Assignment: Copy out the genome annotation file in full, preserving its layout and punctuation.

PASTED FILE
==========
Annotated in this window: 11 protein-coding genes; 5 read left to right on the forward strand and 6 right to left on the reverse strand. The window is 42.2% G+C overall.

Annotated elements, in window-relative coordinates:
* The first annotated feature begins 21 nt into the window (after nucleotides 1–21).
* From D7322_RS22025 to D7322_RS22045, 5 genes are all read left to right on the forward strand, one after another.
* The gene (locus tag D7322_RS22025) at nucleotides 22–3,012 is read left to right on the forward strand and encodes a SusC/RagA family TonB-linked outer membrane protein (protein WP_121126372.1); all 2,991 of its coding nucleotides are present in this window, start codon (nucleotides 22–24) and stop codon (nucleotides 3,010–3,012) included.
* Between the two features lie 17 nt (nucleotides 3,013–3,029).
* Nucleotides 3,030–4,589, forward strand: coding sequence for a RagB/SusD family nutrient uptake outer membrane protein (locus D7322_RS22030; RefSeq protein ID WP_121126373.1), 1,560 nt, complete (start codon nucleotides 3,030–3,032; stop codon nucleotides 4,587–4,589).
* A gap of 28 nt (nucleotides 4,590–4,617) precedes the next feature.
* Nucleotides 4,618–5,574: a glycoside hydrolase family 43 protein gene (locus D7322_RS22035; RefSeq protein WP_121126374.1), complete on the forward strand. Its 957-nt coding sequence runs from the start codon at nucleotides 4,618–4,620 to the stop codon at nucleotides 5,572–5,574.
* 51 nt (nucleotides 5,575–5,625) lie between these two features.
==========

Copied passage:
Annotated in this window: 11 protein-coding genes; 5 read left to right on the forward strand and 6 right to left on the reverse strand. The window is 42.2% G+C overall.

Annotated elements, in window-relative coordinates:
* The first annotated feature begins 21 nt into the window (after nucleotides 1–21).
* From D7322_RS22025 to D7322_RS22045, 5 genes are all read left to right on the forward strand, one after another.
* The gene (locus tag D7322_RS22025) at nucleotides 22–3,012 is read left to right on the forward strand and encodes a SusC/RagA family TonB-linked outer membrane protein (protein WP_121126372.1); all 2,991 of its coding nucleotides are present in this window, start codon (nucleotides 22–24) and stop codon (nucleotides 3,010–3,012) included.
* Between the two features lie 17 nt (nucleotides 3,013–3,029).
* Nucleotides 3,030–4,589, forward strand: coding sequence for a RagB/SusD family nutrient uptake outer membrane protein (locus D7322_RS22030; RefSeq protein ID WP_121126373.1), 1,560 nt, complete (start codon nucleotides 3,030–3,032; stop codon nucleotides 4,587–4,589).
* A gap of 28 nt (nucleotides 4,590–4,617) precedes the next feature.
* Nucleotides 4,618–5,574: a glycoside hydrolase family 43 protein gene (locus D7322_RS22035; RefSeq protein WP_121126374.1), complete on the forward strand. Its 957-nt coding sequence runs from the start codon at nucleotides 4,618–4,620 to the stop codon at nucleotides 5,572–5,574.
* 51 nt (nucleotides 5,575–5,625) lie between these two features.